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Feather River Bulletin
Quincy, California
May 26, 2010     Feather River Bulletin
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May 26, 2010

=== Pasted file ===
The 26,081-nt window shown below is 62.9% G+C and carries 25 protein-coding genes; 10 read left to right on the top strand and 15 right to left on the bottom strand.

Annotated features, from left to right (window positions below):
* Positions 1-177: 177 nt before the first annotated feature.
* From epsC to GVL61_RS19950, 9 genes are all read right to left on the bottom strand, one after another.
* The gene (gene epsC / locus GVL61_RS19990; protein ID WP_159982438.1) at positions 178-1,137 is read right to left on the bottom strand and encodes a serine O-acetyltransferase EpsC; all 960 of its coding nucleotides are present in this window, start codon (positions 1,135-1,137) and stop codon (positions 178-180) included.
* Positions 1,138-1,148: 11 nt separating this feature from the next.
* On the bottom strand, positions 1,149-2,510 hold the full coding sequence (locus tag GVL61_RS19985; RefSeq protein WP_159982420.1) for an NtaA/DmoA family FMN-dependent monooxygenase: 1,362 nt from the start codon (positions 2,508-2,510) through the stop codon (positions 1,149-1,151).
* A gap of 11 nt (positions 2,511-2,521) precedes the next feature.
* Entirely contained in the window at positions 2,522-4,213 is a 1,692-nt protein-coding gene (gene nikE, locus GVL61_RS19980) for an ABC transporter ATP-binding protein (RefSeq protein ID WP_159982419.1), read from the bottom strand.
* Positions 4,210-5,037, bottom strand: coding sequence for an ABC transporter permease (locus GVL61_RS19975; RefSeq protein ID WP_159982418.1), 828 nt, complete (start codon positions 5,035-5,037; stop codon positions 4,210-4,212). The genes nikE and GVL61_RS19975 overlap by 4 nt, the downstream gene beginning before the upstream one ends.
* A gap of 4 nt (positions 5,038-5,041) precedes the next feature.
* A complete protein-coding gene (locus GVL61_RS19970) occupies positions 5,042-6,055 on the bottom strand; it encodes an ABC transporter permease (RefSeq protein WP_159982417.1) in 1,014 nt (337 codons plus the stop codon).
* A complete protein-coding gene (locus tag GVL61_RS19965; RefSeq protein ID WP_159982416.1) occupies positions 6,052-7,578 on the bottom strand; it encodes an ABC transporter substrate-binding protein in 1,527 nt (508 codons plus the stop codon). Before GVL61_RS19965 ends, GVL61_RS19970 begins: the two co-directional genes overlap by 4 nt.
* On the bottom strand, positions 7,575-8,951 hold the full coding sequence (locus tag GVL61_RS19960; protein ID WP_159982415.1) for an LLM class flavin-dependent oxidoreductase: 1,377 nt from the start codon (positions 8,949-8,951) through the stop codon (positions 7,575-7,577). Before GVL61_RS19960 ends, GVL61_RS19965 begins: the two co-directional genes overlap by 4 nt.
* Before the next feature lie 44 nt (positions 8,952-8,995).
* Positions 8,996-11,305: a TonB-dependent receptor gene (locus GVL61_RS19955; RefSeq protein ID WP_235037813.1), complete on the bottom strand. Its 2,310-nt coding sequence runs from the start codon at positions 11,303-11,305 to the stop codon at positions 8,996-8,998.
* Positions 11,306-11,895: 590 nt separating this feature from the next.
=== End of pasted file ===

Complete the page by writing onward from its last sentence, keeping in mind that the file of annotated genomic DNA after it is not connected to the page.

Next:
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6A Wednesday, May 26, 2010 Feather River Bulletin CUTS, from page 1A "These organizations are very valuable and effective contributors to planning and promoting economic devel- opment in Plumas County." The report indicated there was no formal accountabili- ty mechanism in place for the funding given to Plumas Corporation, which the re- port identified as the um- brella organization for the visitor&apos;s bureau as well. The report indicated Plumas Corporation re- ceives $230,000 per year to fund economic development. Later in the report that num- ber.was broken down into $28,500 for Plumas Corpora- tion and $208,990 for the visi- tor's bureau, indicating that the argument that Plumas Corporation gets funds with no accountability Was in- tended to include the visi- tor's bureau as well. Conversely, in a descrip- tion of the visitor's bureau later in the report, the Grand Jury wrote, "Their annual report and strategic marketing plan, available on their website, give a compre- hensive view of What they do." The Grand Jury also re- ported that the county has no contract with Plumas Corporation. ..... iii .... i:< ' <+....\< : ....  iiii!iiii i': iiijjiT, i I" ........x SIERRA PACIFIC INDUSTRIES PLUMAS BANK "l_xca/ People Serving l_x)cal Needs" 283-6800 ALL AMERICAN MINI STORAGE t 69 Lawrence St.. Quincy 283-1600 QUINCY MINI STORAGE 1972 Lee Rd.. (behind SavMor) Quincy 283-3515 z ili nli .a It Z..V,. B U:L:LETIN 283-0800 In his response, Sheehan said there was an automati- cally renewing contract that was part of the county bud- get process each year, which calls for "annual work scopes and funding allot- ments." While addressing Plumas Corporation, the Grand Jury argued, "a formal contract should include, a detailed scope of work and bench- marks for success which can be validated." The sections of the report focusing on the chambers of commerce did not make note of whether or not any bench- marks, contracts or account- ability measures were in place to ensure the county's money was being spent wise- ly. The section on the cham- bers merely explained "The Chambers' events bring out- of-towners into the county, thus increasing the levels of hotel and sales tax revenues and generating profits for lo- cal businesses. "Their focus on support- ing local businesses and pro- moting tourism contributes to the overall economic health of the county." "The businesses they sup- port create and sustain local jobs and are an important component of economic de- velopment ." The section on the visitor's bureau indicated "the staff promotes tourism by mar- keting Plumas County's tourist events, recreational opportunities and natural resources all over the coun- try through electronic and print advertising." The Grand Jury did not elaborate on whether that type of thing would help lo- cal business or raise tran- sient occupancy and sales tax revenues for the county. The meeting At the meeting of econom- ic development agency rep- resentatives, a majority of the attendees made com- ments at various times that they either did not agree with the basic premise of taking funds from. the Plumas County Fair- grounds, Plumas Corpora- tion, Plumas Arts and the visitor's bureau or that they did not think they were be- ing given enough time to dis- cuss the issues adequately. Steffanic told attendees the county's goal was to cre- ate a mechanism that would garner as much sales tax and TOT revenue in the short run as possible. Sheehan disagreed with that premise, arguing no one was talking about what was being givenmp in that kind of a plan. He argued that long-term Paid Political Advertisement Bring integrity back to Sacramento Donate. Volunteer. Organize. www.ChristinaBilleciF0rAssembly.c0m 530.315.4464 'i2filifOr00a state Assembly00OiO" FPPc #00300o388 Paid for by the Committee to Elect Christina Billeei to the California State Assert{bly District 3 - 2010 $.% ":k < :!! :f::i: ji: ....... :::it :::f: According to the United State Department of Veterans Affairs (the VA), Memorial Day historically signified the day that U.S. individuals recognized those who fought, and more importantly, those who died in the Civil War. Although it began as a tribute only to those who fought in the Civil War, it is now considered a day of observance to recognize soldiers who have fought in all U.S. wars. This message is brought to you by these businesses:  ' lorning Thunder Open 7 days 283-3526 Quincy Tow Service & Repair , 283-1162 CA. LIC #405176 283-1 605 SCOTT I Plumas I TANNER I Motor Supply J . BUSINESS EQUIPMENT  (888) 447-2679 lKadm Shack (so) 2a3-taa ,  283-2350 KEN BARNADD, FA JOIIN BRFAUt CMA, [A Enrolled Agents Bus: (530) 283-3965 Res: (530) 836-0349 Fax: (530) 283-4369 7 Gregory Sawyer, DDS Family Dentistry & Orthodontics No more =Metal Mouth" invis=iign Ceifled Inv!lign provider 283-281 ]I! ,,3.,,33O.F  0 iUI TR ' Boarding lllil I% Olllf i[  Kennels 283-9200 i .... 101 Trilogy Lane  I" sustainability of the econo- my was being sacrificed in a bid to get fast cash. Steffanic told him he sym- pathized, but that most o.f the people at the meeting probably felt tourism should .be the main focus. Several representatives of local chambers quickly spoke up to say they didn't agree with that synopsis at all, explaining their job was not only to create new jobs and businesses but to fight for the interests of those al- ready here, including non- tourism based industries. Throughout the meeting, a majority of attendees made comments at various times about not wanting to sacri- fice long-term sustainability for short-term gains. Almost everyone present also seemed to agree the agencies should learn to work together better, rather than changing the entire system of funding. Plumas Arts director Rex- anne Valladao argued the new approach seemed to ac- tually impede accountability in some ways. "If we're getting half of the funding, what are we getting half of the funding for? Just simply to exist?" She said every year when she asks for money from the county, it is to put out the county arts calendar. She went on to ask, if she was getting half the funding, "Are they assuming I'm do- ing the calendar or is the calendar value-added and I'm getting this because I have an office?" Another attendee said it seemed like this new system was trying to turn a diverse group of entities with differ- ent functions into all the same thing, small organiza- tions that pump out events. He added, "This is like fo- cusing so totally on short term that we throw away years and years of commit- ment to things that are Last year's county contributions: Plumas Arts: $30,000 Visitors Bureau'. $208,990 Plumas Corporation: $28,500 Fairgrounds: $90,000 Four chambers of com- merce: $28,156 each " Proposed for this Year: Plumas Arts: $15,000 Visitors Bureau: $104,495 Plumas Corporation: $14,250 Fairgrounds: $45,000 Four chambers of commerce: $28,156 each Grant Pool: $175,000 about the finding and hold- ing uniqueness of our areas." Valladao said she hoped "that we don't use this grant thing to pad our salaries or pad our budgets." She said the point should be that "we all feel like we're on equal footing for equal value." She continued, "I know a lot about events. Events are not the answer to every- thing. You have enough events and they start canni- balizing each other and no- body cares." Steffanic chuckled, "I dis- agree with that, but we"e talked about that before." "Yeah, we will continue to disagree about that," Val- ladao responded. Sheehan said it seemed unfair to take money from four entities and offer that money to everyone. Steffanic retorted that Plumas Corporation would be able to apply for these grants like anyone else. Another attendee dis- agreed with this, saying the problem was that Plumas Corporation and the visi- tor's bureau had employees, while other groups had volunteers, so if you cut funds from those two groups you would have to ask, "do they have enough money to run in the meantime to even go for your application?" Sheehan agreed, saying they seemed to be talking about a proposed system that "does not have any glimmer of sustainability, that does not have any glim- mer of investing in humans to get their capabilities up to the point where they're act- ing in a professional manner in a daily basis, carrying out a program of work that's very complex." Valladao said what also made this difficult was that the visitor's bureau didn't have any other funding source aside from the coun- ty's general fund. "A lot of us could survive on what cuts we're going to take. With the visitor's bu- reau, it shuts it down. "Is that an unfair mecha- nism that was set up in the beginning? Is that too big a piece of the pie that goes over there? "It's difficult to sit in the room and all of us look at each other and talk to each other when we know certain people's jobs are on the line no matter what we really think." Near the end of the meet- ing, Sheehan said he didn't see how Ingstad's new plan was related to the Grand Ju- ry report. He explained, correctly, that the Grand Jury report said that overall everyone involved with economic de- velopment did a good job ex- cept for the county: It called for the county to create more accountability for its funds, to increase the amount of funds spent on economic development and to hire an economic develop- ment coordinator. By the end of the meeting, See Cuts, page 7A : FREE Household v Hazardous Waste :,' Collectmn Event II Saturday, lune 5 .9am - 2pm : Qu,ncy Transfer Site household hazardous waste, contact: : Feather River Disposal, Inc. : l !! 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